Jump to content
Sign in to follow this  

Stripped out threads on cylinder, looking for ideas on how to fix

Recommended Posts

"Dear previous owner, you should never own a motorcycle... ever."

 

What seems to be a recurring theme with this damn bike is that everything that could be wrong was which now apparently includes the blind bolt holes in the cylinder. Found an obstruction in the blind bolt hole directly in front of where the spark plug hole is so I fished it out and chased my 9x1.25 taps down to clean out the threads. Torque sequence on the cylinder head was fine at 20 Nm, 25 Nm, and 30 Nm. When I went for the final torque of 36 Nm, per the service manual, the bolt lost the bite and I knew the threads on the bore had gave up the ghost. My guess is that the POS previous owner torqued the bolts to 36 ft-lb instead of 36 Nm (38% over-torqued) and of course the aluminum threads were fouled by the steel bolt.

 

Replacing the cylinder and sleeve are just not an option that I'll entertain so I have come up with 2 options:

 

1) Time Sert 1912 kit - http://goo.gl/av2aGg

    - Expensive, but not as expensive as replacing the cylinder and sleeve

    - Very strong, permanent repair

    - Solid steel bushing rather than flexible wire like Helicoil

 

2) Helicoil 5546-9 kit - http://goo.gl/kCeDAW

    - 1/3 the cost of the Time Sert kit

    - Never used them before, but this is a relatively low torque application so maybe the Time Sert is overkill

    - Seem to be a more widely used repair method by people for thread repairs

 

I welcome other ideas from others with a similar experience.

 

Bueller... Bueller...

Share this post


Link to post
Share on other sites

I had that kind of problem on ttr250, the previous owner overtorqued half the bolts that held a cylinder and the head, there was oil everywhere, when I stoped there was an oil stain in that place, it ate more oil than a 2stroke, I bought it fairly cheap and he said it only needed a new gasket  :bonk:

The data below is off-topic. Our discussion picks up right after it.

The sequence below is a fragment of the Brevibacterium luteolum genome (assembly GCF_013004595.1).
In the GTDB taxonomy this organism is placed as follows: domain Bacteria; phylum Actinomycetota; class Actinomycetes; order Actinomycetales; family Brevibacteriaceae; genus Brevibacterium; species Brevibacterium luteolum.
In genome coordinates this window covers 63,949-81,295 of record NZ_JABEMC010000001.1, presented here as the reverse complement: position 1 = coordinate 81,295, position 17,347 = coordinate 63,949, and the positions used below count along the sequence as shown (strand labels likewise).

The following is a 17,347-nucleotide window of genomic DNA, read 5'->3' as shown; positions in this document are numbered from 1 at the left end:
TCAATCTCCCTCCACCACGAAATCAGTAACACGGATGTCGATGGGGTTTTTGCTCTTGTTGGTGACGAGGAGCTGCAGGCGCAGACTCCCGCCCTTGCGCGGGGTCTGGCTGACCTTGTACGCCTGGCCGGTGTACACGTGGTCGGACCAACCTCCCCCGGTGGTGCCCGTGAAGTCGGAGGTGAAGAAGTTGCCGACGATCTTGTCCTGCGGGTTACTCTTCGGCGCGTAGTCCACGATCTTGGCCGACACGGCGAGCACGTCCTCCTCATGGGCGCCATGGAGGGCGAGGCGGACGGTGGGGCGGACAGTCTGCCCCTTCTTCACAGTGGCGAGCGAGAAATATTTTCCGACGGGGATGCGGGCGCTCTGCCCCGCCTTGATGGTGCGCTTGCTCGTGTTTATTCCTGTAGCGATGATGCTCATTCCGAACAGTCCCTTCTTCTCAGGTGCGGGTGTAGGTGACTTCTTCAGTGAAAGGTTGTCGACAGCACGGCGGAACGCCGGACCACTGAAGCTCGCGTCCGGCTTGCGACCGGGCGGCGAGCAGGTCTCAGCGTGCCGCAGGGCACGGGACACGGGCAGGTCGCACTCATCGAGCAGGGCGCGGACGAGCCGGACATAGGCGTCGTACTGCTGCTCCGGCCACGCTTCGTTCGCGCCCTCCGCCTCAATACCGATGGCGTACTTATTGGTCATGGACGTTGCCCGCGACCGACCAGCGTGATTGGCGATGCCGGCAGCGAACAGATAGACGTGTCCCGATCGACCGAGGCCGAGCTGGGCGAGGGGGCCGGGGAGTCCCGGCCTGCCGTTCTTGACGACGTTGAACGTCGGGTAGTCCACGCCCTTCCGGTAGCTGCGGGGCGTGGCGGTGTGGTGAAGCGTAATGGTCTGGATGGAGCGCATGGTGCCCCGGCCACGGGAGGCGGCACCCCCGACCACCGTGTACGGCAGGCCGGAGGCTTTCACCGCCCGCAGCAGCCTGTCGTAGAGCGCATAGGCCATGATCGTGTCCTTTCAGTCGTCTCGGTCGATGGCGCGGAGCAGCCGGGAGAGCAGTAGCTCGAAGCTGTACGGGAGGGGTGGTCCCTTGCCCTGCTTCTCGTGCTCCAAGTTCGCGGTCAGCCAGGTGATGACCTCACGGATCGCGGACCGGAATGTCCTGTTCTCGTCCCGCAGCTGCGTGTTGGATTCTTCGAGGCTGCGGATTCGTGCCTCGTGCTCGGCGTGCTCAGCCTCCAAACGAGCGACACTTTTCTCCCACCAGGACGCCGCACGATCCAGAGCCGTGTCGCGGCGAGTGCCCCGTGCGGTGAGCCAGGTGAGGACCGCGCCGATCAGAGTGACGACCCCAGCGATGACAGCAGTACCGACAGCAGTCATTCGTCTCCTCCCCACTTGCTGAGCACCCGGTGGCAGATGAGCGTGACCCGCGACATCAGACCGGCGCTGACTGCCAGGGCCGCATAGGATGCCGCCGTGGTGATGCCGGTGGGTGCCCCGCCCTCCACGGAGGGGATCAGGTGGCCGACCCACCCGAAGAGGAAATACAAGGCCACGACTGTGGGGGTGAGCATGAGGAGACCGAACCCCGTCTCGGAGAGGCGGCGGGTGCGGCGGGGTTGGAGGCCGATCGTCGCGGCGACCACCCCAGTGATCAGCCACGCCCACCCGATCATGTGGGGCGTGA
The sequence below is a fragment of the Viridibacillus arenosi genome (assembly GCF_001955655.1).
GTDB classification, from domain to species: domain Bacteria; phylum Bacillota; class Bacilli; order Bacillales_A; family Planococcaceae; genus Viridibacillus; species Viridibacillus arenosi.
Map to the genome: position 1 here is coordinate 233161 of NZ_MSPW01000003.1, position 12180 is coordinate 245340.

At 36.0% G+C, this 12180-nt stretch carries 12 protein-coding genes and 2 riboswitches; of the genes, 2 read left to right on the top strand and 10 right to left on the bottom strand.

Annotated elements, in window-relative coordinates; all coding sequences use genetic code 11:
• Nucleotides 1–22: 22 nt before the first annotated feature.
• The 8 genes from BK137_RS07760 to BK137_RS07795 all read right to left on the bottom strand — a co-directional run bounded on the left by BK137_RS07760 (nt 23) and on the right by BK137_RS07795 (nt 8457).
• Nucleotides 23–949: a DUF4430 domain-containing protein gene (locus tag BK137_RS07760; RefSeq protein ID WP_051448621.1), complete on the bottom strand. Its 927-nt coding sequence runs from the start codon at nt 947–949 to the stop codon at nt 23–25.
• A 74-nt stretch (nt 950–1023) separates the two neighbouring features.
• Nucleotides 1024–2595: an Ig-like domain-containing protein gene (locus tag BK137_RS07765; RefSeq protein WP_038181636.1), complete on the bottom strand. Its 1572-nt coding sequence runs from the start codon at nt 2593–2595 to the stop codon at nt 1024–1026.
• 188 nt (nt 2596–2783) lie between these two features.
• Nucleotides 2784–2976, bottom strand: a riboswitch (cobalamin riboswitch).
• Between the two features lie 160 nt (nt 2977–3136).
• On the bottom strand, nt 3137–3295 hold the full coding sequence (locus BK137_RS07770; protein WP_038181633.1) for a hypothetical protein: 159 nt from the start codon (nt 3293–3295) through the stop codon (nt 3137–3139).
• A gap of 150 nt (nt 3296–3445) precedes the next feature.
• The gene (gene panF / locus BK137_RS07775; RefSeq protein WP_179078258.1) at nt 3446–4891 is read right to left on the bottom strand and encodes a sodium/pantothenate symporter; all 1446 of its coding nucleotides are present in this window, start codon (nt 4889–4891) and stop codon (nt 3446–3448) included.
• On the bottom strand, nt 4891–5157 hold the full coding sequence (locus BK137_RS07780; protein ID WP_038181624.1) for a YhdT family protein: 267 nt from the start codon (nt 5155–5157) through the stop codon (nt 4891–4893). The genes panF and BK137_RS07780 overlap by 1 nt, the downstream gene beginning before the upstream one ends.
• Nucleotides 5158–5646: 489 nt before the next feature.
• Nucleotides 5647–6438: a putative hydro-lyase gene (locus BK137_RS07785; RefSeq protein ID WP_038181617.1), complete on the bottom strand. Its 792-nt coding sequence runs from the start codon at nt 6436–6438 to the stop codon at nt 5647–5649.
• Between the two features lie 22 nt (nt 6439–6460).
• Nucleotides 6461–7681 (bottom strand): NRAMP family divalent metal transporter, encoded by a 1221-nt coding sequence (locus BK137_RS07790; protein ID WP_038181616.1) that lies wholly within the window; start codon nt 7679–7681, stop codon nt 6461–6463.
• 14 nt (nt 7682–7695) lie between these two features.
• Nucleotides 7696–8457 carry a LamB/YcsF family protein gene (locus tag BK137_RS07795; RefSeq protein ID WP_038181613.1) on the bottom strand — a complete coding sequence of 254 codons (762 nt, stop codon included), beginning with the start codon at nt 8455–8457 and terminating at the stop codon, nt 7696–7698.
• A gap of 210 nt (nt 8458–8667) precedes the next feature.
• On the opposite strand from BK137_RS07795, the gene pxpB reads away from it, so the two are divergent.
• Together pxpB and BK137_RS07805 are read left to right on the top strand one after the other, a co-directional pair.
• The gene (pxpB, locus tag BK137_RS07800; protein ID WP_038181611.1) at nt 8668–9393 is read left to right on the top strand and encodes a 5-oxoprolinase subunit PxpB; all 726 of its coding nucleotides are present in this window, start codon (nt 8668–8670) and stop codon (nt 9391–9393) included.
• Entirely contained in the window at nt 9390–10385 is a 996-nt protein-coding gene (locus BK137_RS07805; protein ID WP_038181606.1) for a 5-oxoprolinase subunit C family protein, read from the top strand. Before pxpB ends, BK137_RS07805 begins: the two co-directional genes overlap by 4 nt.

I gave the whole engine to machine shop. Not all of the threads could be restored, most of them had to be increased in size.. well, at least it cost less than a used head

Share this post


Link to post
Share on other sites

I would get a timesert fix it and go on with life

Share this post


Link to post
Share on other sites

Don't mean to take up for anyone, but over time, especially with heat and cool, aluminum will get brittle. I call it rotten! As I do some aluminum welding from time to time. I have also worked on jap motorcycle for the past 45 years. Guess I gave away how old I am :) but back to the question! The timesert is best, but I have did many repair with helicoil! Never had one fail yet in aluminum! They are actually stronger than the orignal threads! Just be careful, use good bits, and drill straight! Cause you can't undrill a hole:) and I would probably give the others a real close look while I was doing the job. Chances are there may be others!

Hope this helps!

Share this post


Link to post
Share on other sites

I appreciate the replies everyone. After sleeping on it I think that Helicoil will be the best bet for this application. The Time Sert only adds thread the length of the bushing which starts at the top of the hole and since the hardware threads are primarily at the bottom half of the bore the Helicoil will be a more suitable repair. 

Share this post


Link to post
Share on other sites

Create an account or sign in to comment

You need to be a member in order to leave a comment

Reply with:

Sign in to follow this  

×